I sling an arm around her while she has her moment. Sadie fills Ginny’s glass till bubbles froth happily over the top and down the side. She smiles and sips and we don’t say anything for a while. There’s nothing to say. None of us can make it better, or offer anything that might help. Not right now. It’s Ginny and Mike’s business to figure out, to work out together, to realise that together they can be more; if together they want to be.
We sip our glasses in synchronised thoughtful reflection. I pat her shoulder and hope that she feels the support that surrounds her and remembers tomorrow, that although her glass might seem a little dusty and tired, it’s almost always full.
Zoe frowns then pads out of the room and returns a moment later carrying a brown paper bag. She has a quick look right and left, then throws the package across the room at Ginny who manages to catch it spilling some bubbles in her lap.
“No.” she shrieks breaking into a toothy smile.
Zoe shrugs, “I had a spare.” She grins. “Don’t worry! It’s still in the box, unused. What sort of a friend do you think I am?”
Sadie grabs the package from a wide-eyed Ginny and rips it open extracting a large white, diamante-studded vibrator. She holds it gingerly, then throws it with a whoop of laughter to Ginny who seems to have regained her sense of humour. Despite her assurances that it would take more than a vibrator to fix her troubles Ginny soon has the ‘Rabbit Deluxe’ tucked away in the depths of her handbag.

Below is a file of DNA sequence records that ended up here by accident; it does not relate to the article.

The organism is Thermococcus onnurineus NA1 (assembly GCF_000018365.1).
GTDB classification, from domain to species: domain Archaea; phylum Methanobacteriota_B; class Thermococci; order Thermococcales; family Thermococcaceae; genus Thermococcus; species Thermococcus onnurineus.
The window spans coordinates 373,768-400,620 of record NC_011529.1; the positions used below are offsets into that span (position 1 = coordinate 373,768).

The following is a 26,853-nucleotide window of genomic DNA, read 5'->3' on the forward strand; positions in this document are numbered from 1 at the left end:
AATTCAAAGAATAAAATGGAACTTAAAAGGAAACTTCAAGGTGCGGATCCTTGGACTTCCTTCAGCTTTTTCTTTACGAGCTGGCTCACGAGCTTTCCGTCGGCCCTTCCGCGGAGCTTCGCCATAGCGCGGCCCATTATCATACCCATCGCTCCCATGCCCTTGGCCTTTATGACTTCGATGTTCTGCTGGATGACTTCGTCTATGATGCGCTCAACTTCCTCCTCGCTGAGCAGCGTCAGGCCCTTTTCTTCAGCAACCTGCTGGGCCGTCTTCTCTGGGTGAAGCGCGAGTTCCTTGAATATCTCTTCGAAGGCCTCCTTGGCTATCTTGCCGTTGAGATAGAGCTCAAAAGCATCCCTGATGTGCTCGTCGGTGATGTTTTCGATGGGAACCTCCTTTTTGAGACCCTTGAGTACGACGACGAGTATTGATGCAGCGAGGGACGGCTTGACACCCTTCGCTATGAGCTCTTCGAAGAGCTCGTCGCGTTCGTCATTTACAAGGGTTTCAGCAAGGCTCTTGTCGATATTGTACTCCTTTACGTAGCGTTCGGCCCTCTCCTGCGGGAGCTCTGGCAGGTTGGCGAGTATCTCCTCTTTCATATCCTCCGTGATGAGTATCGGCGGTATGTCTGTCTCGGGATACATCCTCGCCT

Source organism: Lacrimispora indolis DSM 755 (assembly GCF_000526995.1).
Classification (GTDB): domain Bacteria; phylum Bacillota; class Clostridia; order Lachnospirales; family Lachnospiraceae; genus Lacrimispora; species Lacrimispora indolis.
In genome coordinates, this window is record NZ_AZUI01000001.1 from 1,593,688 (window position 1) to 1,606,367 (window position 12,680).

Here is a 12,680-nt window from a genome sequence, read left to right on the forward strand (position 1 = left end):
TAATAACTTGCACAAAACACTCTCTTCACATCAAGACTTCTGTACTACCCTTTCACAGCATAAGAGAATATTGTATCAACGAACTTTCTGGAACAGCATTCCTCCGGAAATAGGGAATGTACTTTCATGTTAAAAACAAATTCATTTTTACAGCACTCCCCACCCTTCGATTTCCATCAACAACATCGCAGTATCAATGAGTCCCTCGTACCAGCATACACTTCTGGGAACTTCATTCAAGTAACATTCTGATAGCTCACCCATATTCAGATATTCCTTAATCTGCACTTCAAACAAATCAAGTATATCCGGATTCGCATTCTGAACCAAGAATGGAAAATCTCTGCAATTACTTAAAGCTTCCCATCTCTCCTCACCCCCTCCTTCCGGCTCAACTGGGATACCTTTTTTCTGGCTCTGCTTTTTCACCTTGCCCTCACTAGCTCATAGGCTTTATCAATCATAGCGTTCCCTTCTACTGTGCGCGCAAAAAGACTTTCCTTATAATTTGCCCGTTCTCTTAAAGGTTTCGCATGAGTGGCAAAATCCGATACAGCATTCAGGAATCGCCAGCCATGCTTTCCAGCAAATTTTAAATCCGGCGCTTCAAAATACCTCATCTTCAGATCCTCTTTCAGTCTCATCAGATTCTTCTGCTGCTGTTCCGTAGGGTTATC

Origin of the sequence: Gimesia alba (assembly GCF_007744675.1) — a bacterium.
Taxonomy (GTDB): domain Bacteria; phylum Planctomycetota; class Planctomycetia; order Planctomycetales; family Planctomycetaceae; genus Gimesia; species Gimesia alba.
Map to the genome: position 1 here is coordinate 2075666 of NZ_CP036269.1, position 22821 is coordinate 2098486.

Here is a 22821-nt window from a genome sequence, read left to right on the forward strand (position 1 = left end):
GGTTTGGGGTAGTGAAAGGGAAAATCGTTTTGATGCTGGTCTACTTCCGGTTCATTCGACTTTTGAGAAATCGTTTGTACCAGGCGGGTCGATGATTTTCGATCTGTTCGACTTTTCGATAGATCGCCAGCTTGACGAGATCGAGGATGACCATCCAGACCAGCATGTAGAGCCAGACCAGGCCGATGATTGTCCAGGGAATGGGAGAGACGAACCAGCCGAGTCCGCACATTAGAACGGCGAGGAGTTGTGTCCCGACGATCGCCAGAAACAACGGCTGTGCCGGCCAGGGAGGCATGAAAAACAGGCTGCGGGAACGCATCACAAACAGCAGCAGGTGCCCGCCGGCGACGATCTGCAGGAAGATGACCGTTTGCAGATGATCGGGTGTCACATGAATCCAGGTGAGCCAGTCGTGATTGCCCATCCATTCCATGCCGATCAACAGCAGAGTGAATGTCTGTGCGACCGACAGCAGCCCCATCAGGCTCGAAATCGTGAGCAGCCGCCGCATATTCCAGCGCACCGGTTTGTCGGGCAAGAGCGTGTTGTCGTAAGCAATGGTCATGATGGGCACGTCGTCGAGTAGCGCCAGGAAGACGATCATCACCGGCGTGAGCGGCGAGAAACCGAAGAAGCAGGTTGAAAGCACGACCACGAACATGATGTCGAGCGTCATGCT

It’s almost seven and my cheeks are sore from laughing. I make a move to leave but as Evie and Sunny are asleep on the sofa Zoe persuades us to stay for one more drink, promising that Felix will drive us all home.
Sadie is all smiles, she sits cross-legged on the floor, takes a little sip of bubbles and hiccups. I decide I prefer her without the dreadlocks. She has such a pretty face; heart-shaped, with a nose like a Disney princess; small with a perfect upturn at the end. Her beauty is very natural: the short blonde hair, pale skin, freckles around her nose and sparkly hazel-coloured eyes.
The hiccup turns into a cough, one of those coughs that starts small then grows like a thunderclap. A small splutter that she struggles to suppress but the deep rumble has begun and soon she’s coughing persistently and loudly. It’s a deep wet cough that makes her eyes stream and her face red. Virginia rushes to the kitchen for some water whilst I give her a good bash on the back.
“I’m fine.” She splutters between coughs. “It’ll stop in a minute.”
“Bubbles must have gone down the wrong way” Zoe offers. “You just need more practice drinking champers Sadie. That’s the problem.”
Sadie tries to smile but the wet cough carries on despite the water, and she excuses herself to the bathroom.
“That girl is too pale for my liking.” Virginia has returned to her mothering role. “Really, she needs a tonic. I’ll bet she’s anaemic. I’m going to tell Dan to have a word with her, get her some iron supplements.”
“I think she just drank too quickly Ginny, you can relax.” I say.
Moments later Sadie is back, eyes watery and cheeks flushed. “Sorry about that girls, all good.”